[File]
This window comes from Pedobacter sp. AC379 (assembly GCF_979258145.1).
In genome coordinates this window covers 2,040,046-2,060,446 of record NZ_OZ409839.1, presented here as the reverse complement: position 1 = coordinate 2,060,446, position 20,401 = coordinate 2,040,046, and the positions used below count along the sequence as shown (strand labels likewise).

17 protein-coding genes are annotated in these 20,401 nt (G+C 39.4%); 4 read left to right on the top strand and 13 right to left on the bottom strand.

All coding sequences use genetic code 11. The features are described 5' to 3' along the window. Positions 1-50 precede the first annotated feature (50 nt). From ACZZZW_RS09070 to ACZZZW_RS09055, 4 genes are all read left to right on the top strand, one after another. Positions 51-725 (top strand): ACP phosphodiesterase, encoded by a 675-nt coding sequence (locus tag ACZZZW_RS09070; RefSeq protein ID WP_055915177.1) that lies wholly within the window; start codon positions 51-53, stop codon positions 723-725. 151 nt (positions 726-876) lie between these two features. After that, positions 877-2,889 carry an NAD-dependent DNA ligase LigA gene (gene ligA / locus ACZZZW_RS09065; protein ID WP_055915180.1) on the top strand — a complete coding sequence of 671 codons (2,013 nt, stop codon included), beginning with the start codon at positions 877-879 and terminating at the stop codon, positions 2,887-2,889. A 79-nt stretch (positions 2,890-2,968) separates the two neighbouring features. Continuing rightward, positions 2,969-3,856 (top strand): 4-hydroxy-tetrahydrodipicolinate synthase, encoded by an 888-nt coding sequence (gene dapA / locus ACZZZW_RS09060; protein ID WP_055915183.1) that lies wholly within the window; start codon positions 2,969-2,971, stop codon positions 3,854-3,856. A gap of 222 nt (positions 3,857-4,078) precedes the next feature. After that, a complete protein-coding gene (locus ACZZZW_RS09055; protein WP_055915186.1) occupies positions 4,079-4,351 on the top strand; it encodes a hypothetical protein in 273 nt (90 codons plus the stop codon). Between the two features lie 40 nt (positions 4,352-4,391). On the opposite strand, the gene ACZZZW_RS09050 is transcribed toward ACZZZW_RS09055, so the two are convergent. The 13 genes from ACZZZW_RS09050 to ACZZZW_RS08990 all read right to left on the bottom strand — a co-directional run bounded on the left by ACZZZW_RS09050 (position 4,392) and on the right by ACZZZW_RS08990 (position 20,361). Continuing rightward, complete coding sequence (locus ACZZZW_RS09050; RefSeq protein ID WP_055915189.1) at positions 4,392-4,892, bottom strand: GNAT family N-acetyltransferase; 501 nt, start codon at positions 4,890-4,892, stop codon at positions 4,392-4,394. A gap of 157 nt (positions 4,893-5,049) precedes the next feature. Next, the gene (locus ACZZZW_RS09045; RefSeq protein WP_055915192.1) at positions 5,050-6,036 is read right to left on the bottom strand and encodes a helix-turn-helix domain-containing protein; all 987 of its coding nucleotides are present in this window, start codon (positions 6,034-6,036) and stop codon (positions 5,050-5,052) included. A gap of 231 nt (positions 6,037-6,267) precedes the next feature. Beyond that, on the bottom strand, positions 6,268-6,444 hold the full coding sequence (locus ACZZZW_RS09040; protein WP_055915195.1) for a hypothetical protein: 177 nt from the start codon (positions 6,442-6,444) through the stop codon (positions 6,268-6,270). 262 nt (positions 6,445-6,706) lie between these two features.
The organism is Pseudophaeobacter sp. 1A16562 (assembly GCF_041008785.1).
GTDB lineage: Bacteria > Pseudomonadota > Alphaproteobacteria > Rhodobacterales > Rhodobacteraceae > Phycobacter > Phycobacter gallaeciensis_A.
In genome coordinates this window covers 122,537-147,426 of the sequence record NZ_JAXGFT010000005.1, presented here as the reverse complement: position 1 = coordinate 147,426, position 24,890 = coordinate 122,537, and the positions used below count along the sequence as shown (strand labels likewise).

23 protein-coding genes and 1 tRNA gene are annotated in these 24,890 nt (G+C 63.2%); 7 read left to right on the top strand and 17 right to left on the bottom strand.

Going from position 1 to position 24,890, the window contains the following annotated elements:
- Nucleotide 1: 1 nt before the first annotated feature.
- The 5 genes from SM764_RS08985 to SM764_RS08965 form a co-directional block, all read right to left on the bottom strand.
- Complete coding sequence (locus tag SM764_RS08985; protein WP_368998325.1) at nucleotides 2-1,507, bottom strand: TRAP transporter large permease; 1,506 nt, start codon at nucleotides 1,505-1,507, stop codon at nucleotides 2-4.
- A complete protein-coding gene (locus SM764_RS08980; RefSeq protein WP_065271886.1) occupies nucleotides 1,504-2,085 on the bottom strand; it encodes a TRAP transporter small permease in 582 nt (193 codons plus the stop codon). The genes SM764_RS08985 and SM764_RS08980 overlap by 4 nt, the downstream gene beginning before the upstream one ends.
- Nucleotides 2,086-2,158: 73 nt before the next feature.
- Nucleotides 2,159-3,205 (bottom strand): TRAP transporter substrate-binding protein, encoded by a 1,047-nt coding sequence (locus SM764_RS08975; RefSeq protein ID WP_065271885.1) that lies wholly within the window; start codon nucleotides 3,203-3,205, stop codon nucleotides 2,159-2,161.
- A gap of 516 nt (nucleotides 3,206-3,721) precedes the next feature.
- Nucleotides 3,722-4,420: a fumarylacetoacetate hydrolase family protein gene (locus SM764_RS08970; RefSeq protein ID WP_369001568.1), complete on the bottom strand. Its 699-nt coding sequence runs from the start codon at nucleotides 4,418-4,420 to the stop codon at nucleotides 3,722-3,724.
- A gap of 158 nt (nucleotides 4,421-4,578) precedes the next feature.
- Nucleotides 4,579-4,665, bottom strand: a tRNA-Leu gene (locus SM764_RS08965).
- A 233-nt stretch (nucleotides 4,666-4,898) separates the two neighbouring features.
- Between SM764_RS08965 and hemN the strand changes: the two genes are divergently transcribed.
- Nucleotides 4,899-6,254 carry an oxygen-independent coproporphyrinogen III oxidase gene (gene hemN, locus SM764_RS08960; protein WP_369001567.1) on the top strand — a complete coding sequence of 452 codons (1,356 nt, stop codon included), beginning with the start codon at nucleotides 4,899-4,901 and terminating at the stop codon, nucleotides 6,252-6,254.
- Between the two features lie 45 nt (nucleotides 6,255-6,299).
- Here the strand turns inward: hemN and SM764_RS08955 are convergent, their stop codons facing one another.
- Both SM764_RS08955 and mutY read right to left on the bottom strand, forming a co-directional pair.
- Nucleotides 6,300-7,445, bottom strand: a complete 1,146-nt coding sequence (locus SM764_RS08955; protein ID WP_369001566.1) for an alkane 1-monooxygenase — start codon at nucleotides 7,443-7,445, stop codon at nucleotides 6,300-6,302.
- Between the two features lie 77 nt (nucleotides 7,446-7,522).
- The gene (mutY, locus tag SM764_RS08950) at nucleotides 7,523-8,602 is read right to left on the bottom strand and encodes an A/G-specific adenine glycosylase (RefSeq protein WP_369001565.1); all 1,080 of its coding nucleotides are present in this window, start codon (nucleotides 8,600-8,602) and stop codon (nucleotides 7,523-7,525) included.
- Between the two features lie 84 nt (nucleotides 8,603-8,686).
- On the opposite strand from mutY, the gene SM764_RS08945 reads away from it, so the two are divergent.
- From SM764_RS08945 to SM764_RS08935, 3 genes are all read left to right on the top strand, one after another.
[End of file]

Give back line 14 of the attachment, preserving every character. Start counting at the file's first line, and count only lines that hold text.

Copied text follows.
- Nucleotides 2,086-2,158: 73 nt before the next feature.